The Notice of Copyright Infringement will list the work(s) infringed upon. Perform a search on all computers within your home for the title. Alternatively, you can use this free tool that will scan your computer and generate a list of movies or television files and common peer-to-peer file sharing applications installed on the computer.
Ensure your computer is free of viruses.
It is possible that a computer virus has compromised your computer and is triggering the exchange of copyrighted material. If you believe your computer might be infected, perform an online virus scan. It's important that all computers in your home have an all-in-one security suite and that it's kept up-to-date with the latest definitions. If you are lacking complete protection for your computer, consider Cincinnati Bell's All-In-One PC Protection.
If you use a wireless router, ensure that it's encrypted.
If someone accesses your home network without your knowledge or authorization, you may still be held responsible for their activities. That's why it's important that you encrypt your wireless network with a password. To find out how to do this, please contact the Fioptics/Zoomtown Help Desk at 513-566-4358 or visit www.cincinnatibell.com/wifihelp.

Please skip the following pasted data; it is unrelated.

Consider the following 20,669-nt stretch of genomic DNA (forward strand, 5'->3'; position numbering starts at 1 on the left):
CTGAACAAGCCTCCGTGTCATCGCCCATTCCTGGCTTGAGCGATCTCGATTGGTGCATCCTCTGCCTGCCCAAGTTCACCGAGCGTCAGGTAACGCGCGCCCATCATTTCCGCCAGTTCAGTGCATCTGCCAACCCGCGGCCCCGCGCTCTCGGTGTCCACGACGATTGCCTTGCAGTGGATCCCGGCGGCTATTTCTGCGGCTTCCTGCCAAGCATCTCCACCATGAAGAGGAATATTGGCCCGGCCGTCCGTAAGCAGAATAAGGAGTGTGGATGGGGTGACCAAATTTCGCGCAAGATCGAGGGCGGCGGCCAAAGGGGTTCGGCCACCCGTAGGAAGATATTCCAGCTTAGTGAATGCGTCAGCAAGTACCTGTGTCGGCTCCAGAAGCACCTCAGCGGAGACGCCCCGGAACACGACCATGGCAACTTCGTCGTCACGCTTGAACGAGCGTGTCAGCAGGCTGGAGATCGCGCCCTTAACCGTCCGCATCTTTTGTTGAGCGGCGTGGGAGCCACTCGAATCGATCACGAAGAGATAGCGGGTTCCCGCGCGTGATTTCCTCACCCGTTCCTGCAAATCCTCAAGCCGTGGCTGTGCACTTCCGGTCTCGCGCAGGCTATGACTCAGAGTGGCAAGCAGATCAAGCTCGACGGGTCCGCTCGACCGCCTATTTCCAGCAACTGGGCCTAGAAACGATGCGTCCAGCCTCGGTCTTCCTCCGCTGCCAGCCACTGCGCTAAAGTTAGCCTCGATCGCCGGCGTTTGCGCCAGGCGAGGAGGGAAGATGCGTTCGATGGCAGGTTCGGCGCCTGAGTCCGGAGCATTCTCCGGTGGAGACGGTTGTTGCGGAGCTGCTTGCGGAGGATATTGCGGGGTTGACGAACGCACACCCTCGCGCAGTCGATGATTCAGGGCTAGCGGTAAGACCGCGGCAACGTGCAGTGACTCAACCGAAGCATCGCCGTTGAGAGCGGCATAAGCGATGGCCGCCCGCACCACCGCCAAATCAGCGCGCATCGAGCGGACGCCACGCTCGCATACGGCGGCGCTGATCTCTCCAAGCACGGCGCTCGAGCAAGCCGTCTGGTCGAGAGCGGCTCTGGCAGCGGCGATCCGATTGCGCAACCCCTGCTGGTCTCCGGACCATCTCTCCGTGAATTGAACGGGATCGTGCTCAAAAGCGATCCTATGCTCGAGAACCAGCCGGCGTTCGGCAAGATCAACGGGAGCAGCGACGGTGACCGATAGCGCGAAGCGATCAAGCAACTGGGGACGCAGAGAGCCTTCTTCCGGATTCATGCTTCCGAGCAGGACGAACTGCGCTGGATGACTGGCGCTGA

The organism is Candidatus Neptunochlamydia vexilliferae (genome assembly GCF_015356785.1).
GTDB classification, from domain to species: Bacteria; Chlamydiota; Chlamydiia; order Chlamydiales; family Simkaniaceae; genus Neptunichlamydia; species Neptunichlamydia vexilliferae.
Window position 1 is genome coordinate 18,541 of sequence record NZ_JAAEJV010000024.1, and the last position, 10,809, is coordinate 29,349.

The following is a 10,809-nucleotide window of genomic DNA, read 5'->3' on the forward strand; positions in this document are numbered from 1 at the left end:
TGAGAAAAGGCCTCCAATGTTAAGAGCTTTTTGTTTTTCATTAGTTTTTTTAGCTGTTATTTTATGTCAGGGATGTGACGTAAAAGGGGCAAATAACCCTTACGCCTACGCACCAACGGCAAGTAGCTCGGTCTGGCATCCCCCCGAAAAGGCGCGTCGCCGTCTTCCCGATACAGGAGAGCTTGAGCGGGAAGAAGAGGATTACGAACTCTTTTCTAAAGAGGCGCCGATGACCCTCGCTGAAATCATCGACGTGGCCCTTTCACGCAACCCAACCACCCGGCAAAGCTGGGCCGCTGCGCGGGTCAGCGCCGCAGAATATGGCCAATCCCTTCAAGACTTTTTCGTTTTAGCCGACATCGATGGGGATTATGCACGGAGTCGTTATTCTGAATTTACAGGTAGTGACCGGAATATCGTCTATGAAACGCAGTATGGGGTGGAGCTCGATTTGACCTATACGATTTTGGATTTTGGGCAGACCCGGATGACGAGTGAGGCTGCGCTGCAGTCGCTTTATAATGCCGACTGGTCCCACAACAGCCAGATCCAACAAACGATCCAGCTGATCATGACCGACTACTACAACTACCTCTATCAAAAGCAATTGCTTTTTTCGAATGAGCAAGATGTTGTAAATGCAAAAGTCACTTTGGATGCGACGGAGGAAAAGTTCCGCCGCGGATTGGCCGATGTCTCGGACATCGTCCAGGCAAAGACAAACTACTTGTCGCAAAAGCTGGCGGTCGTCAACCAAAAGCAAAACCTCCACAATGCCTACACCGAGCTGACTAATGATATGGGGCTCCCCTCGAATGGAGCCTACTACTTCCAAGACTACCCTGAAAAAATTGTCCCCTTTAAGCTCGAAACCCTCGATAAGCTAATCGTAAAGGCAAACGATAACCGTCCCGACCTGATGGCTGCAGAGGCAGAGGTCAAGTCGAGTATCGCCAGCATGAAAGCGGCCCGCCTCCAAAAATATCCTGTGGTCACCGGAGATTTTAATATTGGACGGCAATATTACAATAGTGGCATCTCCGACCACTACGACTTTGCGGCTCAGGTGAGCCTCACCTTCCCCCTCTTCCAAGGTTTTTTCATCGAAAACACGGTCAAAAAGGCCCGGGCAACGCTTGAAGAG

Time Specified On Notice
The time cited in the copyright notice may not be the date and time at which you downloaded the material. It may be the time the material - which was stored on your computer - was accessed by someone else. You may still be held responsible by the copyright holder even if you were not actively involved in sharing at the time. If the file is on your computer, and if your computer is turned on and connected to the internet, the material may be available for others to access without your permission.